Featured Programs

Winter Reading Advisory Adult Reading Program: January 20 – March 30

Shaker Wintrer Reading Advisory 2015 for webLibrary has issued a Winter Reading Advisory from January 20 – March 30, 2015. Print this ReadTracker to track your winter reading. Add your name and contact information, and complete at least five out of ten reading/viewing categories.

After you have checked at least five snowflakes, return your Tracker by March 30 to be eligible for the Grand Prize drawing for a $50 gift card to Loganberry Books courtesy of Friends of the Shaker Library! (Drawing will be held April 1).

Warm up your winter with a good book!

Polishing Your Workplace Writing: 10 AM-Noon Saturday, January 31 at Main Library

norm FriedmanIs the correct phrase “hone in” or “home in”? And why did that question mark go outside the quotation marks? Wait. Can I start a sentence with “And”? Get the answers to these common questions and many more, plus a number of tips on enhancing your writing style, in a three-session course led by Norm Friedman geared to working people and job-seekers. Participants will be able to purchase Norm’s book, 100+ Instant Writing Tips. In his January class, Friedman will focus on a hit list of frequently confused words and related errors. 

10 AM – Noon Saturday February 28, the class focus will be on commonly misunderstood grammar and punctuation rules.

10 AM–Noon Saturday, March 28 the focus will be on editing and proofing your own work.

Please register for each class individually. For more information about Norm Friedman, follow him on his blog.

Analyzing Records with Dr. Deborah Abbott: 9:30 AM Saturday, January 24, 2015

photo of Deborah AbbotThis month’s African-American Genealogical Society‘s workshop features Dr. Deborah Abbott speaking on the topic of Analyzing Records, followed by a workshop at 10:30 am for beginning researchers. After you’ve found documents about your ancestors through the census, vital and other records, what’s next?  Knowing how to evaluate and interpret what you have is an important step in the research process.

Dr. Deborah Abbot is a national speaker at genealogical conferences and lectures on a wide range of topics. She enjoys teaching genealogy methodology.

AAGS monthly meetings are open to all. Reserve your place online.

 

 

Book Bash: 2-3:15 PM Saturday, January 24 at Main Library

bookbashWarm up your winter with good reading suggestions. Enjoy refreshments as you get suggestions for books you might have missed. Browse and borrow from our carts filled with 2014’s Best Books. Take home end-of-the-year best of 2014 lists from the New York Times, The Plain Dealer, Oprah, NPR, Library Journal and more! Come ready to name a favorite book of your own and to hear about some great books that other readers recommend. Registration for this program begins on December 27.

Reading Pays Off for Teens: 10 AM-Noon Friday, January 2 at Woods Branch

read down finesStart the year off with a fine-free library card. Teens ages 12-17 can present their own library card at the Youth Services Desk to earn coupons towards paying off current overdue fines on Shaker Library materials. Earn a $2 Library Buck coupon for every 15 minutes spent reading with the potential of earning $8 in one hour. No registration is required.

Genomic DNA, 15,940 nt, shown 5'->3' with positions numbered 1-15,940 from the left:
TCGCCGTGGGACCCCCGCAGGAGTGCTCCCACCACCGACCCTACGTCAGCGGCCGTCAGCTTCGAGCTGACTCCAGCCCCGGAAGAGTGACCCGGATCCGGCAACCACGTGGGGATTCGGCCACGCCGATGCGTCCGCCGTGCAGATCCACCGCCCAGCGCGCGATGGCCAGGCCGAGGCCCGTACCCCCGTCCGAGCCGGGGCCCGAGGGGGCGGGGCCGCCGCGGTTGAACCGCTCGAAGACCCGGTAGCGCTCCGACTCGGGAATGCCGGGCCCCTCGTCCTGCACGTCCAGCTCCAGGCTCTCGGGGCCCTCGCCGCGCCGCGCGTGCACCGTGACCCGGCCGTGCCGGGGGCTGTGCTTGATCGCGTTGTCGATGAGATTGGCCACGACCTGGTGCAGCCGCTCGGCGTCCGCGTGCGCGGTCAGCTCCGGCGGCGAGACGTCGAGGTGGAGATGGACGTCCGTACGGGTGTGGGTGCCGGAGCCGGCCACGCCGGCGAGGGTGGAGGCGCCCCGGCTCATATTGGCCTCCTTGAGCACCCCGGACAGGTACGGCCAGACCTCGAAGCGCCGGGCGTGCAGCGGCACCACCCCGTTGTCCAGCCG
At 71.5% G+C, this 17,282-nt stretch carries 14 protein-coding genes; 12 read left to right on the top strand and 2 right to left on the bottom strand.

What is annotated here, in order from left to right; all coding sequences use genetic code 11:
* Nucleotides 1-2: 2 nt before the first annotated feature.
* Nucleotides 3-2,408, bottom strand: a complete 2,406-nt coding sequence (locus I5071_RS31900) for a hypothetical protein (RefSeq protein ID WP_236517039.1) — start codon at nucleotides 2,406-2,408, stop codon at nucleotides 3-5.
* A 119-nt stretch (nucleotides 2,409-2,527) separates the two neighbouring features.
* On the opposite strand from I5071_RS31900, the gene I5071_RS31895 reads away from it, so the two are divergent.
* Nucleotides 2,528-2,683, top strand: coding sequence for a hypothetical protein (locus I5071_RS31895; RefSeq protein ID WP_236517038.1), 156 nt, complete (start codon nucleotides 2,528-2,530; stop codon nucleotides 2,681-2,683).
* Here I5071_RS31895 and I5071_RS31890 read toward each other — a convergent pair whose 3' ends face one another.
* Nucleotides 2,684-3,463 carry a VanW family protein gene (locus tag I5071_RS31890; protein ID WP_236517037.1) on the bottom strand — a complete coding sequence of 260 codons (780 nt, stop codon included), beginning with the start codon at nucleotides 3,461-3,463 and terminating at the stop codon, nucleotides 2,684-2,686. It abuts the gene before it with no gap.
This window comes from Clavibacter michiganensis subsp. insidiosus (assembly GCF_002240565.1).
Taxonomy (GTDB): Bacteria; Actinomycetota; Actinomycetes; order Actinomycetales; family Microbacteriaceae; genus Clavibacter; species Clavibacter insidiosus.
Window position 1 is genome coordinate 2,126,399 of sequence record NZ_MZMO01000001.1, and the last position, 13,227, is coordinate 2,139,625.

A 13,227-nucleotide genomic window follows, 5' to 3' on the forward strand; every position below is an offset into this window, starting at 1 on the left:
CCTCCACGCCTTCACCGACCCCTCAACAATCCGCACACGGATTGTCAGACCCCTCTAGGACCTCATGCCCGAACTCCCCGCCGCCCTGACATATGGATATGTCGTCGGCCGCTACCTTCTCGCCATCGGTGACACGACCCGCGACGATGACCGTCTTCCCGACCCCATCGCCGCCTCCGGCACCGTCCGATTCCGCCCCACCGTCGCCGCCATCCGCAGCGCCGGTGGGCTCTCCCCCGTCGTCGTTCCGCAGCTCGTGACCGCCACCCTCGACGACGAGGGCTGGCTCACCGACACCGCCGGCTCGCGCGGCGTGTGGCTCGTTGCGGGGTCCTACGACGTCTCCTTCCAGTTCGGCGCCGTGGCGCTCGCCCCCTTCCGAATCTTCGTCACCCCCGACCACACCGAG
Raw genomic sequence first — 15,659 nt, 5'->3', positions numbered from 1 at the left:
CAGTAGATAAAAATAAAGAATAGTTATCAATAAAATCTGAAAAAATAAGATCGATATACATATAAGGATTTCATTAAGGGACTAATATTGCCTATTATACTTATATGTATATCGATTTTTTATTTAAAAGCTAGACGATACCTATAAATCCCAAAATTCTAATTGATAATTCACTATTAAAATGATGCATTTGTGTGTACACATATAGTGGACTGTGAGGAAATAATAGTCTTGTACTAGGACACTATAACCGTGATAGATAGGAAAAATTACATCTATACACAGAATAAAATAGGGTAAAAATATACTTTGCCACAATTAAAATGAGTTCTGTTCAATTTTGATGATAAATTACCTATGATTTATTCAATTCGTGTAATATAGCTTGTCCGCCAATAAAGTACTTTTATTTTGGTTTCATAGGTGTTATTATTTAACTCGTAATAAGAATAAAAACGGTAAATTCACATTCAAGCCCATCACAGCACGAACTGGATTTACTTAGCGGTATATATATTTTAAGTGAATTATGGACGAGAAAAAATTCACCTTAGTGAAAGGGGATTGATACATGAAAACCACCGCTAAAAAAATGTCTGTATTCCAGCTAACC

Poetry in the Woods: 7 PM Wednesday, December 10 at Woods Branch

December’s poetry program is sure to warm your heart. Join us for an evening of whimsey and poetry before we break for the winter months.

rourkeDan Rourke has been a teacher, magazine editor, and bookseller. He prays he isn’t just a has been. He writes novels, short stories, poems for adults and children, and liner notes. Lately he’s been trying his pen and hand at writing country songs in the hopes that he’ll someday be a one-hit wonder. His favorite poet is Dizzy Dean, and his favorite Cleveland Indian from the 1970s is Angel Hermoso. His muse is boredom and his prime motivators are decaffeinated black coffee and this month’s rent check.

 

tonerJoe Toner is the only son of an albino Amish mother and a Tasmanian missionary father. Toner (nee Tonér) exploded onto the literary scene with his Bulitzer Prize collection of poems: The Love Song of J. Alfred Amblyopia. His poetry ranges from the inscrutable to the incoherent. He has never recovered from his delivery: the moment the doctor grabbed him he wailed: “In the womb I was safe and fed. But now I’m doomed for a life of meds.” The doctor, impressed with Toner’s use of slant rhyming, dropped the baby–leading to a jagged indentation and an inability to confidently spell “Cincinnati.” Toner has written 12 books, the last one being A Yo-Yo for Yul Brynner, in which the yo-yo symbolizes life’s vicissitudes and Yul Brynner symbolizes a bald Russian actor, oddly cast as an Egyptian pharaoh. When he is not writing poetry, Toner enjoys cooking baklava on the grill.

 

barry ZuckerBarry Zucker has been busy writing the wrongs of the world as a teacher, poet and environmentalist. He has taught in the English departments of Cleveland State University, Cuyahoga Community, and Capitol University and is currently the director of the Ohio Coalition Against the Misuse of Pesticides. For the past 17 years Barry has hosted the monthly “Poetry in the Woods” readings at the Shaker Library where he has created a supportive environment where poets can meet, read, and be heard. Barry’s poems have been included in The Cleveland Reader, Hearts Cargo: An Anthology of Cleveland Poetry, The Herlands Review, The Homeless Grapevine, Poem the Nukes, Split City and ArtCrimes.